Up to Something

Up to Something

                Kelly can’t live, she says, without her friends around her. The good news is it takes her about five minutes to find a whole bunch of new friends.

Up to Something

                Me, I couldn’t see the point in making friends. We were only staying with Nan for a week. I was busy trying out my new camera anyway.

I thought Kelly might like a few photos to remember her new friends by.

                The girls were hanging out by the church-yard wall. I crept through the grave-yard, using the wall for cover. I hoped they wouldn’t see me but they did.

I heard Kelly say, “Take no notice. He’s just my little brother.”

They went on chatting.

I didn’t think I was doing anything wrong. I thought she wanted me to take some photos of them, right?

No one was more shocked than me when one of them yelled, “He’s got a camera!”

She shouted so loud it nearly split my ear-drums.

                Then panic broke loose. Ooh! Shock horror! Like they were a bunch of D-list celebs and I was going to get their picture in the papers.

“Were you taking pictures of us?” said


“No,” I said. “OK. Yes. Maybe. What if I was?”

“Give me that!” She held out her hand for the camera.

“No way!” I said. And I nipped off as fast as I could, zigzag among the grave-stones, and legged it back to Nan’s.

“Were you spying on us?” said Kelly while we were waiting for our take-away curry to come that evening.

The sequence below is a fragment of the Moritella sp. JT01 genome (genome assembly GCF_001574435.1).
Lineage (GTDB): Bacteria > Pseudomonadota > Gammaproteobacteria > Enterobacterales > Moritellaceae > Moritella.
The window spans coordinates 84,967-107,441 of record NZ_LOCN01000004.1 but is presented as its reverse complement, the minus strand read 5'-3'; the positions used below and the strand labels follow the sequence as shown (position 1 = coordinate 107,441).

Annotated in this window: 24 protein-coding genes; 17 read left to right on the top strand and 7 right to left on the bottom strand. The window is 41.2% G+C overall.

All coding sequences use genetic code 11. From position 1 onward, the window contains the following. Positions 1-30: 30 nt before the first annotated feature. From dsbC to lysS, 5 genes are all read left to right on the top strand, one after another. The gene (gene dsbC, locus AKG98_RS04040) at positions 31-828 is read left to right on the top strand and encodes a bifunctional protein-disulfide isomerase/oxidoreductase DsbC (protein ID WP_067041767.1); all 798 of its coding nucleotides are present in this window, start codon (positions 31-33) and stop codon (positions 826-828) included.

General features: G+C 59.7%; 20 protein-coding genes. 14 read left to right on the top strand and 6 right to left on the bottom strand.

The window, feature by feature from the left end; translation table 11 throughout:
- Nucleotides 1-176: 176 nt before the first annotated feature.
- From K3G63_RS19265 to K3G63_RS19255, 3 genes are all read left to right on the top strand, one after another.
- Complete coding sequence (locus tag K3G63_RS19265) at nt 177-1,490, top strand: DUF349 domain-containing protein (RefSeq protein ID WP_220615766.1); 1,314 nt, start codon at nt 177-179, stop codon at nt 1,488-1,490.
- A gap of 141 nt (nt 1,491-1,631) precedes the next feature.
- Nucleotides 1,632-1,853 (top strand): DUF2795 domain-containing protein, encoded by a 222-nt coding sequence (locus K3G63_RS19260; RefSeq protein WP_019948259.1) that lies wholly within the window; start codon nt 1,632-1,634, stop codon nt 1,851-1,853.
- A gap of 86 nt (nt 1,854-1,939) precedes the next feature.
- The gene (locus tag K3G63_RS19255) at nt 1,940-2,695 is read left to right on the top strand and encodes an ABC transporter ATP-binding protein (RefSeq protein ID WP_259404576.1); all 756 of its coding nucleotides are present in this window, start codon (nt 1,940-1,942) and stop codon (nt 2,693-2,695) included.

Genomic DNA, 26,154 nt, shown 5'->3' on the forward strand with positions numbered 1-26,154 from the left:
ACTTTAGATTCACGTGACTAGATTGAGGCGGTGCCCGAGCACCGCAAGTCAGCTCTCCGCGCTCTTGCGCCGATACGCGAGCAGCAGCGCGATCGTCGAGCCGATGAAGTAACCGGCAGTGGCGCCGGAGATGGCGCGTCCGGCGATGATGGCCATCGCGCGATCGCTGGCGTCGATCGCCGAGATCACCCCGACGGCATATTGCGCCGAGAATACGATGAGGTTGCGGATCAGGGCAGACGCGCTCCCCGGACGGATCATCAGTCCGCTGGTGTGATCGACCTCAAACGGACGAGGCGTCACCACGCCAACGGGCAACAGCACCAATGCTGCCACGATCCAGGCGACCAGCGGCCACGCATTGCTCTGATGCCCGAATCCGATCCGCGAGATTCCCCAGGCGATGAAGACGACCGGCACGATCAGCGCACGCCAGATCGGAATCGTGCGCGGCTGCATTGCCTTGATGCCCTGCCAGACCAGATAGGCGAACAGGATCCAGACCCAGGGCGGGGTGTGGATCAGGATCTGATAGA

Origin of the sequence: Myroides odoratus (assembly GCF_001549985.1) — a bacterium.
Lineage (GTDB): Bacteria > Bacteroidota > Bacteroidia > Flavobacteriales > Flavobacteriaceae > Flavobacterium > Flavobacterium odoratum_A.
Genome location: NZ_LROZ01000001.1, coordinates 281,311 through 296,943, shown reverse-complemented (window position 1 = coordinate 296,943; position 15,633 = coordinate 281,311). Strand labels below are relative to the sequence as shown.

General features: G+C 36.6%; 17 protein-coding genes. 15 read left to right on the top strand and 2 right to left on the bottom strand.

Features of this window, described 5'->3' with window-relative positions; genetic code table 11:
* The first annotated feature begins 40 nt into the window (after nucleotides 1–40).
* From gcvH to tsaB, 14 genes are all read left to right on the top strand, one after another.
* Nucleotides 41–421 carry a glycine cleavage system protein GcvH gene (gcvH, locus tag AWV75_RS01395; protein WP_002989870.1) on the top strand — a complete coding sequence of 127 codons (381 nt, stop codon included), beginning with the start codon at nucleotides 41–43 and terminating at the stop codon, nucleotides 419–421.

“Spying on you?” I said. “When?”

                “This afternoon. By the church-yard wall. Were you listening to what we were saying?”

“No,” I said. “Why?”

“No reason,” said Kelly.

She was up to something. I can always tell.

I said to Mr Frost next day, “Kelly’s up to something.”

                “Oh, yes,” he said. “She’s up to something.” He looked up at the circle of stones on the hill. “Kelly and her friends don’t believe the story,” he said.

“About the stones, you mean?” I said. “But it is just a story, isn’t it? Do you believe it?”

                He chewed his gums for a bit. Then he said, “I believe it’s better to be safe than sorry. Some people just have to learn the hard way.”

                He picked up his spade and started digging again. Nan said he was making a trench for runner beans. It looked to me spookier than that. It was more like he was digging a grave.

I’d be glad when this holiday was over.

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